Prior to the 20th century no one had even seen the North Pole, much less set foot on it. We know that a century ago – in 1909 – U.S. naval Commander Robert E Peary might have got there on foot with a team of dogs. He certainly believed he’d achieved his goal, but some commentators think he may have fallen short by as much as 100km. Richard Byrd may or may not have reached ninety degrees north in an aeroplane in 1926. In 1948, Russian Alexandr Kuznetsov set off under the instructions of Joseph Stalin to fly north for scientific and strategic purposes, and in so doing became the first person to undisputedly set foot on the Pole. In 1968 Ralph Plaisted reached it from Canada by combination of snow scooter and air. In 1969 Briton Wally Herbert broke new ground, and his arrival at the North Pole by dog-sledge was the crowning moment of one of the greatest ice journeys of the century.

Since these landmark expeditions there have been many successful arrivals at the Pole by fixed-wing aircraft, helicopter and even parachute; by surface traverse, whether complete, one way or partial; by submarine (USS Skate was the first in 1959) or surface vessel. Of these, the first was the Soviet icebreaker Arktika, which reached the Pole on 17th August 1977. Since then there have been 65 Soviet or Russian voyages to the Pole, of which 64 have been in nuclear powered ships. Twelve other icebreakers from five other nations have made token expeditions to the top of the world, but the Russians are the experts.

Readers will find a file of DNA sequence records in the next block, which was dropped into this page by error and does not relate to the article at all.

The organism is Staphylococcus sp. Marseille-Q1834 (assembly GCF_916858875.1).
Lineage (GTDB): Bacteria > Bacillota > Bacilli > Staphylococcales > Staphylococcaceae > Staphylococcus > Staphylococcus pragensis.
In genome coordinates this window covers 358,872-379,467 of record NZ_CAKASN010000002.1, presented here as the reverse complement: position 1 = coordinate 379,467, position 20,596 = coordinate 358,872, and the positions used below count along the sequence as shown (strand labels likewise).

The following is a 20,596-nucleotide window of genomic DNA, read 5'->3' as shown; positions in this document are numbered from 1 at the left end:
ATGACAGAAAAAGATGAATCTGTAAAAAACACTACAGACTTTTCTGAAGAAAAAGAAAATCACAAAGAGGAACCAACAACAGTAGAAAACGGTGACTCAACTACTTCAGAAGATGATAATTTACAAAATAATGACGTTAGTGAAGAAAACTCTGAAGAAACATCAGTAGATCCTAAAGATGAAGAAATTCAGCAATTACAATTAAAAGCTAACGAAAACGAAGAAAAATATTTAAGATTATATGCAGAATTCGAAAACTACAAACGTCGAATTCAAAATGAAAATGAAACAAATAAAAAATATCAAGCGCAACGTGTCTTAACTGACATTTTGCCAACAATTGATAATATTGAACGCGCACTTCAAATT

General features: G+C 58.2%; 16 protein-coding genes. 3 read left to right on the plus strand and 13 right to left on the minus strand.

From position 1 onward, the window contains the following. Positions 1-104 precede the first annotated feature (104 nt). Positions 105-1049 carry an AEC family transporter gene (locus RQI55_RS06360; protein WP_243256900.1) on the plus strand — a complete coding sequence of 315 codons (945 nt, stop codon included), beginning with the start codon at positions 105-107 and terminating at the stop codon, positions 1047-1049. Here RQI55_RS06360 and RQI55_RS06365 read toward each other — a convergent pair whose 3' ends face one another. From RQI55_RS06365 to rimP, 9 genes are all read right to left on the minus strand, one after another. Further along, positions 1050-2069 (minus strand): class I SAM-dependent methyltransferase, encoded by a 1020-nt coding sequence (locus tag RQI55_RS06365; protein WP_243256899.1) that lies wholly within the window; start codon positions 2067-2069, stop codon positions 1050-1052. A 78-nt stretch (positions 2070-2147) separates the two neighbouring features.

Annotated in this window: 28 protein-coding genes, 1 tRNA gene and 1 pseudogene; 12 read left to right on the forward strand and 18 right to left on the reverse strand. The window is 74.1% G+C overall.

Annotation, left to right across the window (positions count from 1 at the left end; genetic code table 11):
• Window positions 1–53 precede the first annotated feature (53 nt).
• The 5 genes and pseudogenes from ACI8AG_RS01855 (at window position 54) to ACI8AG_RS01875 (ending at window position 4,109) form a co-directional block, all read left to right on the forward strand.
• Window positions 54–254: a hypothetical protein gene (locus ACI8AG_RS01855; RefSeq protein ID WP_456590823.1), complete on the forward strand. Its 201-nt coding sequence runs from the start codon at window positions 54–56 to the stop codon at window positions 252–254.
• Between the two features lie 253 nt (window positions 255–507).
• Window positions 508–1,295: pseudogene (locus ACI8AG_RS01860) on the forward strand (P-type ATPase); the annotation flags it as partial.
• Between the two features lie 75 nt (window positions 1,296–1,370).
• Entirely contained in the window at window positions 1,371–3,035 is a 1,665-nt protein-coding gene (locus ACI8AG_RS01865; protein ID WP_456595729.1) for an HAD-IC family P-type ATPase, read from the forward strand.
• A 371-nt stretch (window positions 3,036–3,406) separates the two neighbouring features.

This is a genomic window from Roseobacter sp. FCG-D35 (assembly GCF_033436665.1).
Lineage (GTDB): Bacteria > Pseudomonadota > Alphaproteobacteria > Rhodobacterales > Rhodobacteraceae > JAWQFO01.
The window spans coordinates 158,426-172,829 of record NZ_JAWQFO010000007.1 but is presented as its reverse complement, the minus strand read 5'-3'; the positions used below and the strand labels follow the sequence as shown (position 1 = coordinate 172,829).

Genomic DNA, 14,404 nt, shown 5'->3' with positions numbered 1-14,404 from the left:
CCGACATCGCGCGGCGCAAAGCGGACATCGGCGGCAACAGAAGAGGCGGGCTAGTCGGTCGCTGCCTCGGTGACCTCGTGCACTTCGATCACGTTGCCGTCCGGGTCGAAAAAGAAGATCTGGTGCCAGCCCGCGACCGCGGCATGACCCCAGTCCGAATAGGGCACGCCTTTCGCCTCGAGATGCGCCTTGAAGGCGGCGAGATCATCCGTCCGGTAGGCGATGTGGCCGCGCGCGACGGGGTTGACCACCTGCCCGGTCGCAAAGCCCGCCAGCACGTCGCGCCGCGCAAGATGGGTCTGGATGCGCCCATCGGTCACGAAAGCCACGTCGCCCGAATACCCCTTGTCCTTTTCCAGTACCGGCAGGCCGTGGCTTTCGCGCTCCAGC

The reason for this, according to Captain Dmitry Lobusov of the Russian nuclear powered icebreaker 50 Years of Victory, is simply that there is a need. Of those countries with extensive Arctic Ocean shorelines, only Russia relies on the commercial transportation of goods through the sea ice. ‘We have very vast country from west to east and there is need to carry cargo by sea and so we need an ice fleet.’ Captain Lobusov explained how the development of nuclear technology has led to icebreakers of increasing power and range, with the ability to remain at sea for long periods without refueling. In the Arctic summer, when the atomic fleet is less in demand for keeping open commercial seaways, the 50 Years of Victory – or the ‘50 лет Победы’ – becomes available to adventure tourism companies such as Quark Expeditions, who commission the ship in order to make the armchair explorer’s dream of going to the North Pole a reality.

I joined the Victory at Murmansk on the extreme northwest of Russia, on the Kola Bay. Way inside the Arctic Circle, the world’s northernmost city consists almost entirely of glum communist tenements hastily thrown up after the Second World War. After near annihilation by the Germans, who had an airbase only eight minutes away, Murmansk was designated one of only 12 ‘Hero cities’ in Russia. In 1943, Harper’s published an article about Murmansk by Dave Marlow called ‘How it Looked to a Merchant Seaman’, in which he quotes a Scots-Canadian mess-man: ‘they’ve took a beating here.’ The mosquitoes are like flying fortresses and the only dabs of colour are the buttercups and dandelions that seem to grow everywhere in Murmansk.